We left T or C and continued our journey West to Arizona. As you enter the Sulfur Spring Valley near Willcox AZ you find yourself in a vast grassland sea. Within this sea an isolated mountain range rises up, a sky island. These are the Chiricahua’s.
The Chiricahua Apache called these pinnacles “standing up rocks”. The Chiricahua National Monument was established in 1924 and protects these formations.
Twenty seven million years ago Turkey Creek Volcano erupted and spewed hot ash over this area of Arizona. The ash melted together forming layers of grey rock called rhyolite. Cooling and uplift created joints and cracks. Over time weathering and erosion did the rest. Wandering the endless variety of rock formations makes for a great hiking experience.
Continuing west, we set up camp in the foothills of the Whetstone Mts just south of Benson AZ.
Our destination was Karchner Cavern State Park. The park is home to a cave that was discovered in 1974. A great deal of conservation went into maintaining the cave’s pristine condition. The cave remains a living organism. No cameras or phones were allowed in the cave so no photos to entice you –but plan to visit this gem if you are anywhere near.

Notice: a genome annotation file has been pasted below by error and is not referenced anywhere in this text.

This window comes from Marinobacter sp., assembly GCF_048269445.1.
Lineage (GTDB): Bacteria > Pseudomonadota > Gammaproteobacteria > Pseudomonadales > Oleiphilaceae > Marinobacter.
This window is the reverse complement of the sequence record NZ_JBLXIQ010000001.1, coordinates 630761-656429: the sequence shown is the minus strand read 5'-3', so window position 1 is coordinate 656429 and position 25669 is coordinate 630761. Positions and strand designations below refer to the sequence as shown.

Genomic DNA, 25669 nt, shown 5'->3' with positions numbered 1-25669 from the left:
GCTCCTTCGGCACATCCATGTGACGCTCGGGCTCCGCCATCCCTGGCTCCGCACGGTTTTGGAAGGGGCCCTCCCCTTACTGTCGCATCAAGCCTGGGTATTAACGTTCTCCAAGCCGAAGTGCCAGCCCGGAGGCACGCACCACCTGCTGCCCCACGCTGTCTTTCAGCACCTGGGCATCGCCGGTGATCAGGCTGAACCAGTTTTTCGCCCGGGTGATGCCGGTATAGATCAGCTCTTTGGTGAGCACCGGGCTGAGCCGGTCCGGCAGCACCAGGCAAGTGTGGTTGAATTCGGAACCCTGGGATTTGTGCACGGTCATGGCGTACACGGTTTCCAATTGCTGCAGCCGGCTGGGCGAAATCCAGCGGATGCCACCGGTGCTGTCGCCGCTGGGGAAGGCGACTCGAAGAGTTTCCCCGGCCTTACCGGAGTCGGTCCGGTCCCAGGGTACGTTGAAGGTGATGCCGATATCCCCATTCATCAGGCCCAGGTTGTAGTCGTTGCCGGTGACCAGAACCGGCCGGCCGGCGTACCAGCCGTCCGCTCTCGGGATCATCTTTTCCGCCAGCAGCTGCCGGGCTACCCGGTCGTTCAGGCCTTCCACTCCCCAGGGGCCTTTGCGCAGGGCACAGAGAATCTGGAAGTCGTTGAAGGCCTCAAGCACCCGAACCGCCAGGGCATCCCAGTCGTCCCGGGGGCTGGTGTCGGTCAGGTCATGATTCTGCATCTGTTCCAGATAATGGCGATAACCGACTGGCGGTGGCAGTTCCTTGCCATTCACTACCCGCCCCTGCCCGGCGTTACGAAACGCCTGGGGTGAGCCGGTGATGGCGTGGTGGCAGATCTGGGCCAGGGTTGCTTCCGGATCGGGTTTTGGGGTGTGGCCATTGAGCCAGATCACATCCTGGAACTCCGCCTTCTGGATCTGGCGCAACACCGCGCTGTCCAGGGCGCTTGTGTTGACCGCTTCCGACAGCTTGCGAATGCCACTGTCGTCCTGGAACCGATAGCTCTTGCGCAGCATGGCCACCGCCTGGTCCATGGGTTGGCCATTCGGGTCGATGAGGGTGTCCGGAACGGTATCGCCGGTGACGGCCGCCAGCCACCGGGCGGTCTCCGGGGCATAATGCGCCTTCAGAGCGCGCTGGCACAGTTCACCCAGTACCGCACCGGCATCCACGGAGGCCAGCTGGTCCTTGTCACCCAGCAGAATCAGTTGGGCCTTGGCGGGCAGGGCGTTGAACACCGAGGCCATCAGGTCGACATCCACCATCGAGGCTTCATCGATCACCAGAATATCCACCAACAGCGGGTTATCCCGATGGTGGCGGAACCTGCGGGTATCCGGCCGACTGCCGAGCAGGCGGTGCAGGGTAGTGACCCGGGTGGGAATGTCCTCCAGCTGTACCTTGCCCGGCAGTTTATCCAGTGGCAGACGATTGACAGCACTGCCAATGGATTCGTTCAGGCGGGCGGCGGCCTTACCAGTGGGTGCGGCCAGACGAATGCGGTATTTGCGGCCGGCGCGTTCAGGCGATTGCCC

The San Pedro Valley
The Whetstone Mts. (a “sky island”)
The way up
We made it!
Just north of Sonita, AZ lies the vast Las Cienegas National Conservation Area. Located within is the historic Empire Ranch. The Ranch began its life in 1871 and continued as a privately run cattle ranch until 1988 when the US Bureau of Land Management acquired it. The government leases the land and it continues to be a active cattle ranch.
Hiking, biking, camping, hunting and ATV use is permitted.
Giant Sacaton grass once dominated the flood plains of the Southwest. Today the Cienegas Watershed is home to the region’s largest remaining sacaton stands.
On to Tucson!